Informed consent for data sharing

A guide to best practices in informed consent for enabling the sharing of research data beyond the purposes for which your data was collected.  

 

1. Introduction

In present days, not only participation in the research project has to be consented, but also the archiving and sharing of the data. This will result in reproducible research and data with long term value. If appropriate, consent forms should address the possibility of sharing data, future data publication (including storage in a repository) or long-term retention of data for reproducibility.

When you talk about ‘future use’ of the data this can mean different things. In order of increased reuse possibilities these could be:

  • Specific use
    Limited to the specific project under consideration; 
  • Extended use
    Future research projects that are either an extension of the original project or that are in the same general area of research (for example, genealogical, ethnographical, epidemiological, or chronic illness research);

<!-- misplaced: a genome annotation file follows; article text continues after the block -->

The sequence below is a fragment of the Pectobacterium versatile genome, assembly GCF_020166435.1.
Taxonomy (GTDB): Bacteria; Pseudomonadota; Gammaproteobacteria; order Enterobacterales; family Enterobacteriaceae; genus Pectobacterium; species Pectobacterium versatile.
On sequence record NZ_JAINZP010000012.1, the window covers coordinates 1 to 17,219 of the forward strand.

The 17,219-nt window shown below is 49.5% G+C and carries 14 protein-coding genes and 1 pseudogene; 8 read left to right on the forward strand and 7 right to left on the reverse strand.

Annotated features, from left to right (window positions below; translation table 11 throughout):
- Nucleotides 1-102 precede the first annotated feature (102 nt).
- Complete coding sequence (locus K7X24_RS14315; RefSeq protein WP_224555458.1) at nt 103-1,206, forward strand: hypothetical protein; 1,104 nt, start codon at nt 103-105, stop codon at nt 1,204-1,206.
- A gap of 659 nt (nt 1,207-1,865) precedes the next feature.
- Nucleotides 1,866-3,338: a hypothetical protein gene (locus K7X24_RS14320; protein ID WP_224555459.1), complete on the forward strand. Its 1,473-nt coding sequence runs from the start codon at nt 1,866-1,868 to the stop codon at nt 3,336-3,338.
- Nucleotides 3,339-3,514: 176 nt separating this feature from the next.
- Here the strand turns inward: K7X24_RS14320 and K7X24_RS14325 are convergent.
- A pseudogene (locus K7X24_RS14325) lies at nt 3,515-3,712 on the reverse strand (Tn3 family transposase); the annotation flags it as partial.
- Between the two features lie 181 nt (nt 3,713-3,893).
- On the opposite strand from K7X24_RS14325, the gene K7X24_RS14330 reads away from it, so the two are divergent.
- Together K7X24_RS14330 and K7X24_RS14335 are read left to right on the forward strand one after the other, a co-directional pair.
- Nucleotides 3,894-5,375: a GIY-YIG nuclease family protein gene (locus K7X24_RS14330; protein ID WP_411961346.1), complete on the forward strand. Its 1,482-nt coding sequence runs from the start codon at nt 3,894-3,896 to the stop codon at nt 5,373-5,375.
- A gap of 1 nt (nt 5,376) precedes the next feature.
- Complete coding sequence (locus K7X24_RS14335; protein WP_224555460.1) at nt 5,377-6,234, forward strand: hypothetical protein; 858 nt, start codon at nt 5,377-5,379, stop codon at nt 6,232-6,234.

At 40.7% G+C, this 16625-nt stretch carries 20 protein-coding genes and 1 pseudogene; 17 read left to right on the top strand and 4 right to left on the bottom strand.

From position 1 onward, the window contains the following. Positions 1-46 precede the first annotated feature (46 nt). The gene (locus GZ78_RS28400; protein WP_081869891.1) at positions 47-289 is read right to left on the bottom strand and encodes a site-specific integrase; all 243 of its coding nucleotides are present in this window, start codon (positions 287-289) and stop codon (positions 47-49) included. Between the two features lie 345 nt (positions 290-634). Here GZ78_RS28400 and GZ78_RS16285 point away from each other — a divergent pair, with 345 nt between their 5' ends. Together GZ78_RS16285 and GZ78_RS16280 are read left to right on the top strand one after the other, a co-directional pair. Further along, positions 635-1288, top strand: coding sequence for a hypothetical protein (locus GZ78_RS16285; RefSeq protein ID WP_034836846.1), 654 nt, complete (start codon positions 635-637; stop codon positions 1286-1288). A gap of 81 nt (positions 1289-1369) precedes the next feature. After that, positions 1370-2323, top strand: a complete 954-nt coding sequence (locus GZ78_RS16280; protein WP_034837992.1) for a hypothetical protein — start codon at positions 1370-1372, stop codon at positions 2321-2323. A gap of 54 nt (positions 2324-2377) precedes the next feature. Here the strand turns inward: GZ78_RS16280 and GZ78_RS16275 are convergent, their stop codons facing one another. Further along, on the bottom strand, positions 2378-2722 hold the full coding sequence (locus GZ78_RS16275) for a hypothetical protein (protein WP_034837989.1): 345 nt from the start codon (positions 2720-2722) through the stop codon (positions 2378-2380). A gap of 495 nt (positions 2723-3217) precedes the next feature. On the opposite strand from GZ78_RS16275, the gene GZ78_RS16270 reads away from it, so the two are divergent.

• Unspecified use
    Any future research. Specific future uses will, of course, be unknown, but participants can be informed of the conditions of potential reuse. For example, reuse could be limited to non-commercial use or anonymised data only.

Sharing of research data that relates to people can often be achieved using a combination of obtaining consent, anonymising data and regulating data access.